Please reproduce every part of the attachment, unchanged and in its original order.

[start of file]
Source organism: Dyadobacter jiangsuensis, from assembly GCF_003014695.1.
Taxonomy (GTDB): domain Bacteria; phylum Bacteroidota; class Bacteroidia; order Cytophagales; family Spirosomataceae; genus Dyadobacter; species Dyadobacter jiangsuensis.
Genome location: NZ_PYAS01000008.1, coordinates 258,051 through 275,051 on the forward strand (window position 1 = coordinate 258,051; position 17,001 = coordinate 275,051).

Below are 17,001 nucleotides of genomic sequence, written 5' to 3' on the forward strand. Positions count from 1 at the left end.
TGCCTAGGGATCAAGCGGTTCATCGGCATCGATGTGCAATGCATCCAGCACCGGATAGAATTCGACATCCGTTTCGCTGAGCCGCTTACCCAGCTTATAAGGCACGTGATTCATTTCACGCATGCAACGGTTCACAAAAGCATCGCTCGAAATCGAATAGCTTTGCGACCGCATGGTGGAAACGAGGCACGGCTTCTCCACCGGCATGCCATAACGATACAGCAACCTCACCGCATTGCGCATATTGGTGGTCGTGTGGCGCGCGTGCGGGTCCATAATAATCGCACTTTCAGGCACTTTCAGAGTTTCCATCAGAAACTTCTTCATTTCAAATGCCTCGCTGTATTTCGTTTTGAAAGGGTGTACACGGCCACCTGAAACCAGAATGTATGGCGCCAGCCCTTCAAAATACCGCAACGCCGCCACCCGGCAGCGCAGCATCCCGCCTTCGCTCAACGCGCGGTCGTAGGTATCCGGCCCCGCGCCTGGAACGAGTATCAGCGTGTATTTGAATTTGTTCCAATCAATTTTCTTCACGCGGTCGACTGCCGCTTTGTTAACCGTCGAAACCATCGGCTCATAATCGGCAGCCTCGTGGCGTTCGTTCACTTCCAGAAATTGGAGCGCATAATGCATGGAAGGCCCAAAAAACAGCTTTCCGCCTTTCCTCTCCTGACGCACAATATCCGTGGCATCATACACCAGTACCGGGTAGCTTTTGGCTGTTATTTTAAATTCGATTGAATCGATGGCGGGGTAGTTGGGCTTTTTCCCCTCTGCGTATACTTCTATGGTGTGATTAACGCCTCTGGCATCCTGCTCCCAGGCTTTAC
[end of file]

Source organism: Dyadobacter jiangsuensis, from assembly GCF_003014695.1.
Taxonomy (GTDB): domain Bacteria; phylum Bacteroidota; class Bacteroidia; order Cytophagales; family Spirosomataceae; genus Dyadobacter; species Dyadobacter jiangsuensis.
Genome location: NZ_PYAS01000008.1, coordinates 258,051 through 275,051 on the forward strand (window position 1 = coordinate 258,051; position 17,001 = coordinate 275,051).

Below are 17,001 nucleotides of genomic sequence, written 5' to 3' on the forward strand. Positions count from 1 at the left end.
TGCCTAGGGATCAAGCGGTTCATCGGCATCGATGTGCAATGCATCCAGCACCGGATAGAATTCGACATCCGTTTCGCTGAGCCGCTTACCCAGCTTATAAGGCACGTGATTCATTTCACGCATGCAACGGTTCACAAAAGCATCGCTCGAAATCGAATAGCTTTGCGACCGCATGGTGGAAACGAGGCACGGCTTCTCCACCGGCATGCCATAACGATACAGCAACCTCACCGCATTGCGCATATTGGTGGTCGTGTGGCGCGCGTGCGGGTCCATAATAATCGCACTTTCAGGCACTTTCAGAGTTTCCATCAGAAACTTCTTCATTTCAAATGCCTCGCTGTATTTCGTTTTGAAAGGGTGTACACGGCCACCTGAAACCAGAATGTATGGCGCCAGCCCTTCAAAATACCGCAACGCCGCCACCCGGCAGCGCAGCATCCCGCCTTCGCTCAACGCGCGGTCGTAGGTATCCGGCCCCGCGCCTGGAACGAGTATCAGCGTGTATTTGAATTTGTTCCAATCAATTTTCTTCACGCGGTCGACTGCCGCTTTGTTAACCGTCGAAACCATCGGCTCATAATCGGCAGCCTCGTGGCGTTCGTTCACTTCCAGAAATTGGAGCGCATAATGCATGGAAGGCCCAAAAAACAGCTTTCCGCCTTTCCTCTCCTGACGCACAATATCCGTGGCATCATACACCAGTACCGGGTAGCTTTTGGCTGTTATTTTAAATTCGATTGAATCGATGGCGGGGTAGTTGGGCTTTTTCCCCTCTGCGTATACTTCTATGGTGTGATTAACGCCTCTGGCATCCTGCTCCCAGGCTTTAC